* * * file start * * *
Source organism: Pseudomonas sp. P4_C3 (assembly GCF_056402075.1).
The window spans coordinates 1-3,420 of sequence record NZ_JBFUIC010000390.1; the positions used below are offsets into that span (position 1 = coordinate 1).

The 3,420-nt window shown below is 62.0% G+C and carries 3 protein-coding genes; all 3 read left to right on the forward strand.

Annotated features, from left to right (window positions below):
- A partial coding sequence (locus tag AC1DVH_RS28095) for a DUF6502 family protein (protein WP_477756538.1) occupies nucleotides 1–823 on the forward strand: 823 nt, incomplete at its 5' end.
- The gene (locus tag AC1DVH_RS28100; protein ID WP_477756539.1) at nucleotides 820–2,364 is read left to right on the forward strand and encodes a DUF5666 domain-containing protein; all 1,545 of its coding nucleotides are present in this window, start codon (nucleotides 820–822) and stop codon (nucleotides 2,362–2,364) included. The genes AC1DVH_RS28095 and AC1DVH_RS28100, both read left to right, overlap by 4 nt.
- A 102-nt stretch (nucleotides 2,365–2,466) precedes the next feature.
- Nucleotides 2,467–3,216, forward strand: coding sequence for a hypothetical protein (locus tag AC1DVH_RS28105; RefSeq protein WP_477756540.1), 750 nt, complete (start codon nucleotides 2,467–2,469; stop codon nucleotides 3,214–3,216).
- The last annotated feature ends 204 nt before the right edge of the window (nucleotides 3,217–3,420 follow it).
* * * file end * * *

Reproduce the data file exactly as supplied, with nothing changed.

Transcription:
Source organism: Pseudomonas sp. P4_C3 (assembly GCF_056402075.1).
The window spans coordinates 1-3,420 of sequence record NZ_JBFUIC010000390.1; the positions used below are offsets into that span (position 1 = coordinate 1).

The 3,420-nt window shown below is 62.0% G+C and carries 3 protein-coding genes; all 3 read left to right on the forward strand.

Annotated features, from left to right (window positions below):
- A partial coding sequence (locus tag AC1DVH_RS28095) for a DUF6502 family protein (protein WP_477756538.1) occupies nucleotides 1–823 on the forward strand: 823 nt, incomplete at its 5' end.
- The gene (locus tag AC1DVH_RS28100; protein ID WP_477756539.1) at nucleotides 820–2,364 is read left to right on the forward strand and encodes a DUF5666 domain-containing protein; all 1,545 of its coding nucleotides are present in this window, start codon (nucleotides 820–822) and stop codon (nucleotides 2,362–2,364) included. The genes AC1DVH_RS28095 and AC1DVH_RS28100, both read left to right, overlap by 4 nt.
- A 102-nt stretch (nucleotides 2,365–2,466) precedes the next feature.
- Nucleotides 2,467–3,216, forward strand: coding sequence for a hypothetical protein (locus tag AC1DVH_RS28105; RefSeq protein WP_477756540.1), 750 nt, complete (start codon nucleotides 2,467–2,469; stop codon nucleotides 3,214–3,216).
- The last annotated feature ends 204 nt before the right edge of the window (nucleotides 3,217–3,420 follow it).